Both Republicans and Democrats appear to have concluded that their best strategy is to make their supporters feel more intensely committed and thus more likely to vote. For Mr Obama that means women, the young and African-Americans, for Mr Romney it means white working men, evangelicals, talk radio listeners and the better-off.

This is a questionable strategy. Democrats and Republicans have become more polarised and there are fewer of either of them. There has, instead, been a rise in the people that the political scientist James Stimson calls the Scorekeepers: pragmatic, coolly non-ideological, perfectly willing to shift from one party’s candidate to another. Where is the appeal to these people?

Daniel Finkelstein feels that an audacious appeal to the centre could secure the US presidency for either candidate

This hunt in Whitehall might turn up no Libor witches | Daniel Finkelstein

Today, Conservative MPs will be hoping to discover the identities of the senior Whitehall figures who, according to Barclays, raised the issue of the bank’s Libor rate. Could it have been Ed Balls? Gordon Brown?

These MPs might be disappointed.

First, it is possible that Barclays weren’t told the identities. So we would have to wait for evidence from Paul Tucker, Deputy Governor at the Bank of England.

But second, there is a difference between being concerned at Barclays’ high Libor rate, and asking that Barclays manipulate that rate.

It is very important that press comment makes this distinction and doesn’t attempt to suggest that a senior Whitehall figure or Labour minister expressing concern about Barclays’s rate (which strikes me as rather impressive attention to detail) is embarrassing because it is in some way the same as urging manipulation.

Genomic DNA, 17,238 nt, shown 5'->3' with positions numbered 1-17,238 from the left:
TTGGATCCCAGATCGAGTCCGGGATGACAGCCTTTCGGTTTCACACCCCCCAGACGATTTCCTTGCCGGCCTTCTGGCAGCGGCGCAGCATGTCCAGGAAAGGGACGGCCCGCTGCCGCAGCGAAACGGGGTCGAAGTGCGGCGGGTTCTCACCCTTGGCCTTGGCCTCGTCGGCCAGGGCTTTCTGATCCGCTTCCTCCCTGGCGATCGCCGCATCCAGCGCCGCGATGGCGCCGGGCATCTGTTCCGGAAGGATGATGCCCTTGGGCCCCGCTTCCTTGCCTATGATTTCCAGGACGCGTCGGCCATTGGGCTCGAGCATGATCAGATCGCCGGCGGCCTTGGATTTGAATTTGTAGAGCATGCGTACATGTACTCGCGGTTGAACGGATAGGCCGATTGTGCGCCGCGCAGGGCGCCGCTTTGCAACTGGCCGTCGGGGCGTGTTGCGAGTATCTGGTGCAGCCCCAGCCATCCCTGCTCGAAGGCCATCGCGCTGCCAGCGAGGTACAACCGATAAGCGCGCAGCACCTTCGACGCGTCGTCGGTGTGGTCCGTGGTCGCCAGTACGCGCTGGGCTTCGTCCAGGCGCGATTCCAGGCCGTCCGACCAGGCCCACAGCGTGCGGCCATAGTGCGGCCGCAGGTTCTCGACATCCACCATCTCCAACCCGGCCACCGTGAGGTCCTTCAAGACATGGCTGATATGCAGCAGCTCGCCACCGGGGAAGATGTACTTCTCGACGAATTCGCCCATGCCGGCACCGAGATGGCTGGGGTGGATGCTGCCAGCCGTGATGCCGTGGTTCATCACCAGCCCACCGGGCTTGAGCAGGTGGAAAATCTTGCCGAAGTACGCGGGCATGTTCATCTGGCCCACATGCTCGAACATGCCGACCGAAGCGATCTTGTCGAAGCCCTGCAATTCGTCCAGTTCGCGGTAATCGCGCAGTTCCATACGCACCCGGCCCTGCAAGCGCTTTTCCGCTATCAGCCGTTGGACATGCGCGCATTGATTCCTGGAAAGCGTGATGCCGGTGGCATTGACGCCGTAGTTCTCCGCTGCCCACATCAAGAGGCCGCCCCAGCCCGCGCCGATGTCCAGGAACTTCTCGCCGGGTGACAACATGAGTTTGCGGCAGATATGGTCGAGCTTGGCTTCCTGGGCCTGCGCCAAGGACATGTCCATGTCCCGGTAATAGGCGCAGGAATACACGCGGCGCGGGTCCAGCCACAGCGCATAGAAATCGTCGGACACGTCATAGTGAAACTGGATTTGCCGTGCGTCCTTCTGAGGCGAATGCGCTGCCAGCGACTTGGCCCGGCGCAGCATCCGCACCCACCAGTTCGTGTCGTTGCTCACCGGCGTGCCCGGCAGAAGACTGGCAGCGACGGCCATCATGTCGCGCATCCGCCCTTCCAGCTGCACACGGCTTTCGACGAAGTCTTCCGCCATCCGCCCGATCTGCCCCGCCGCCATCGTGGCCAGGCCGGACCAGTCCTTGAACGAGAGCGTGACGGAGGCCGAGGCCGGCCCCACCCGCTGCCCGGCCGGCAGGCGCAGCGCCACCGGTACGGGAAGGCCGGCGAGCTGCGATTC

Twitter: @Dannythefink

‘This disaster won’t go away until you face some hard truths.’ Read Daniel’s advice to bankers

Peter Oborne is wrong about Lord Ashcroft and Conservative Home | Daniel Finkelstein

Today’s Telegraph features an attack by Peter Oborne on Michael Ashcroft and Conservative Home. His theory, essentially, is that Lord Ashcroft took Con Home and transformed it into a critic of the leadership. The reason? Revenge and ideology.

Very interesting. All with the usual Oborne verve. Just a shame it is quite wrong.

First, I am confident that Michael Ashcroft does not interfere in the editorial policy of Conservative Home. Even indirectly. That is not his practice. I worked with him when he was Treasurer of the party and it wasn’t his practice then either.

Second, Ashcroft has always been a funder of modernising ideas and rigorous polling research. I doubt very much that Conservative Home’s position is his.

Third, Tim Montgomerie’s criticisms of David Cameron have a long history.  I disagree with Tim but I trust his independence.

Twitter: @Dannythefink

“Austerity could still be a vote-winner” – read Daniel’s latest column

The elderly aren’t feeling the pinch over benefit cuts | Daniel Finkelstein

In our own leader on the Prime Minister’s welfare reform speech we raise the question of whether the elderly should share in the task of reducing welfare bills (we say that they should). The Independent has today published research by the Institute for Fiscal Studies which adds to this argument. 

Time, I think, for anyone who hasn’t yet done so to read the brilliant book The Pinch: How the Baby Boomers Took Their Children’s Future – And How They Can Give it Back by David Willetts.

My column when the book was published in 2010 is here.